Sarah McCloy: “On Being Witnessed To…”
James Williams: “On Being a Witness…”
So often, the initial intent of any mission experience is to fulfill that Great Commission to “make disciples of all nations.” It’s with this mentality that we travel to far-and-distant lands, with cultures dissimilar from our own, and seek to bring the Good News in ways that will forever impact a community. But as Sarah (above) pointed out, these expected outcomes are often far from the reality. That’s because despite the number of houses painted, songs sung, trenches dug, and Bible lessons taught, it is almost always the case that we the visitor receive far more from such experiences than we are able to give. The next time you’re on a mission trip, take the time to consider all that is involved of your host: meals prepped and cooked, transportation organized, entire days planned from start to finish. Indeed, the time, energy, and resources that are devoted to hosting a group of visiting foreigners can be staggering! How shocking it can be for some that in doing missions, we often reap more fruit than we bear.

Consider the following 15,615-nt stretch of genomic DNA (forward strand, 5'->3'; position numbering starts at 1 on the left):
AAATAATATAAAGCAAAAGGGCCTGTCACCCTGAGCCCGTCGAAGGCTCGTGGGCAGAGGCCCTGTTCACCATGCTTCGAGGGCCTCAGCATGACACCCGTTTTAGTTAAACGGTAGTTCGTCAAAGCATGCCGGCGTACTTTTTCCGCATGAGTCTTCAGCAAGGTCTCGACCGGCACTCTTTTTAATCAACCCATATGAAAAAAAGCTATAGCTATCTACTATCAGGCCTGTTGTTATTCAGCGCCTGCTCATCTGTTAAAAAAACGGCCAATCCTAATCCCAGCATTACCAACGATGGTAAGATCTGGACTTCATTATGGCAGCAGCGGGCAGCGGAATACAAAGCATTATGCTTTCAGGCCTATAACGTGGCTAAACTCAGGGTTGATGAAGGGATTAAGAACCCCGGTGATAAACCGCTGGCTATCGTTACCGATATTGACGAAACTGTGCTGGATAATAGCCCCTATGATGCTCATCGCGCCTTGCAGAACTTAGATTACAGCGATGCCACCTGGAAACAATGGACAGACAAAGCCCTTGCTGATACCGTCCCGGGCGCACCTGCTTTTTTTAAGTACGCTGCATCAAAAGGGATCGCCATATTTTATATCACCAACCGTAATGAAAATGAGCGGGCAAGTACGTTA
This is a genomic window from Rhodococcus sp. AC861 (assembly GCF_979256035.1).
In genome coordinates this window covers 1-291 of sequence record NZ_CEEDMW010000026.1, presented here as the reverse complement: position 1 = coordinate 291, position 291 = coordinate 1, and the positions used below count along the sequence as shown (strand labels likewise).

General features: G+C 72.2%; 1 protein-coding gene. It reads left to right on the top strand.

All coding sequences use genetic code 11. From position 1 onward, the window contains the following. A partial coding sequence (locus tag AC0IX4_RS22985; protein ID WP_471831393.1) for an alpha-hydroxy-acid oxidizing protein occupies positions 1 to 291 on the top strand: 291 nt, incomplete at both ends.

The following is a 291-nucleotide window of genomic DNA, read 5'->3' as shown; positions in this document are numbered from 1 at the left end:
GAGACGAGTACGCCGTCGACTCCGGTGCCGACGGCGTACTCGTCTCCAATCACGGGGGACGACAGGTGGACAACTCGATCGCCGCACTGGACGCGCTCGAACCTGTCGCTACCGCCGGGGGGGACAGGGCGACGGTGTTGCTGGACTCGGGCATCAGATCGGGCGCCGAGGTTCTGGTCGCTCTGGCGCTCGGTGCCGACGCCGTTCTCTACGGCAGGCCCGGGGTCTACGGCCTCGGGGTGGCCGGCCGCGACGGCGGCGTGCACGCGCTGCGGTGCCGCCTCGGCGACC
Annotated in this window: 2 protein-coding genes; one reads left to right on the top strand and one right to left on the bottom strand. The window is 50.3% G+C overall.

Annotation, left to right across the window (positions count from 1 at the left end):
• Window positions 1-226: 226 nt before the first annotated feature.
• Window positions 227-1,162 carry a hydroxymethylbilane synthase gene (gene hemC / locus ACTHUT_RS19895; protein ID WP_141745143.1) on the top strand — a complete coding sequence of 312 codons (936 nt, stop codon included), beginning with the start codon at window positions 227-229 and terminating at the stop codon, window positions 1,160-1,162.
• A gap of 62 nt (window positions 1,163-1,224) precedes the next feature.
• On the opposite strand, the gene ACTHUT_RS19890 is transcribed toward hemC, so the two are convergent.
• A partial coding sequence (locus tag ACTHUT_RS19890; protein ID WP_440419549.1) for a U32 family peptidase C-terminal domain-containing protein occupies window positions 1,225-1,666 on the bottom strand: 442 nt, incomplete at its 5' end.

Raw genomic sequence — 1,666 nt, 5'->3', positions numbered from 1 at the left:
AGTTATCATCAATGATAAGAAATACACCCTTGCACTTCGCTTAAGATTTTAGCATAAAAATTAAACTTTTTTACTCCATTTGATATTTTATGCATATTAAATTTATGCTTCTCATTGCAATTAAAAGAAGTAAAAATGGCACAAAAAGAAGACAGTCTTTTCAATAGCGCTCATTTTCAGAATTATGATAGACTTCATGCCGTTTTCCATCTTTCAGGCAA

With this in mind, how can mission trips fulfill the goals which they seek? How do we bring with us the help and benefits that we so desire to give? I believe that the answer rests in relationship. This is the gift that Jesus so freely gave to those under his stewardship, and it is the seminal gift that we Christians give to each other: “For where two or three are gathered in my name, there I am with them.” This is no simple task; rather, it is an assiduous process that must be deliberately undertaken. It requires humbling oneself to the point of servitude, all the while elevating the other. In this way, we bear witness to our quintessential mentor—Jesus Christ—who acted so similarly. As Günter Krallman so eloquently described it—we bear witness through “with-ness.” By entering into life-sharing companionship with others, we give that which the world cannot offer; we give the love of God. In this way, real mission work is done.